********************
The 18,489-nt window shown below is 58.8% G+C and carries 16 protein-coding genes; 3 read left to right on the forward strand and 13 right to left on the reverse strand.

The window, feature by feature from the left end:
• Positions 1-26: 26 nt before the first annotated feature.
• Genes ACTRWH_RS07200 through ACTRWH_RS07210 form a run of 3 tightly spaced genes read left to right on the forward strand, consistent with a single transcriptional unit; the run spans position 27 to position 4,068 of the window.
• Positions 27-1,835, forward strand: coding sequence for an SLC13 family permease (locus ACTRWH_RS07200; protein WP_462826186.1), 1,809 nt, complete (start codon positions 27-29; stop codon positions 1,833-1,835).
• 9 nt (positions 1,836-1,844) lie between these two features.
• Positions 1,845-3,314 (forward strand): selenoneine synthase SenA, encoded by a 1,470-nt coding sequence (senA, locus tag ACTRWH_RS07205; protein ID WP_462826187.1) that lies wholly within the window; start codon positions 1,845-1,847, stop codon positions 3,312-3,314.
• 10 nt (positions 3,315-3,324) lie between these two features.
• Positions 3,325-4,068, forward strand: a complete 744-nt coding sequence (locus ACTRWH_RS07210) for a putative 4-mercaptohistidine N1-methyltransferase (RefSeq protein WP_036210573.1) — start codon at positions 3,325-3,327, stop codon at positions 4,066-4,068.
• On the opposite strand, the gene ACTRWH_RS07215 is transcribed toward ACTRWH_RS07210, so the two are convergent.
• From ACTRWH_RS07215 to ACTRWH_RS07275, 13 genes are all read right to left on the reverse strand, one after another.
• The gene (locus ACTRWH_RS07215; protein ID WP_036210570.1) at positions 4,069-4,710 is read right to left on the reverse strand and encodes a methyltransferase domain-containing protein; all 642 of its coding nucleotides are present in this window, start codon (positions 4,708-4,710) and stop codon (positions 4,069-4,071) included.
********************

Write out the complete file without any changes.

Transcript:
The 18,489-nt window shown below is 58.8% G+C and carries 16 protein-coding genes; 3 read left to right on the forward strand and 13 right to left on the reverse strand.

The window, feature by feature from the left end:
• Positions 1-26: 26 nt before the first annotated feature.
• Genes ACTRWH_RS07200 through ACTRWH_RS07210 form a run of 3 tightly spaced genes read left to right on the forward strand, consistent with a single transcriptional unit; the run spans position 27 to position 4,068 of the window.
• Positions 27-1,835, forward strand: coding sequence for an SLC13 family permease (locus ACTRWH_RS07200; protein WP_462826186.1), 1,809 nt, complete (start codon positions 27-29; stop codon positions 1,833-1,835).
• 9 nt (positions 1,836-1,844) lie between these two features.
• Positions 1,845-3,314 (forward strand): selenoneine synthase SenA, encoded by a 1,470-nt coding sequence (senA, locus tag ACTRWH_RS07205; protein ID WP_462826187.1) that lies wholly within the window; start codon positions 1,845-1,847, stop codon positions 3,312-3,314.
• 10 nt (positions 3,315-3,324) lie between these two features.
• Positions 3,325-4,068, forward strand: a complete 744-nt coding sequence (locus ACTRWH_RS07210) for a putative 4-mercaptohistidine N1-methyltransferase (RefSeq protein WP_036210573.1) — start codon at positions 3,325-3,327, stop codon at positions 4,066-4,068.
• On the opposite strand, the gene ACTRWH_RS07215 is transcribed toward ACTRWH_RS07210, so the two are convergent.
• From ACTRWH_RS07215 to ACTRWH_RS07275, 13 genes are all read right to left on the reverse strand, one after another.
• The gene (locus ACTRWH_RS07215; protein ID WP_036210570.1) at positions 4,069-4,710 is read right to left on the reverse strand and encodes a methyltransferase domain-containing protein; all 642 of its coding nucleotides are present in this window, start codon (positions 4,708-4,710) and stop codon (positions 4,069-4,071) included.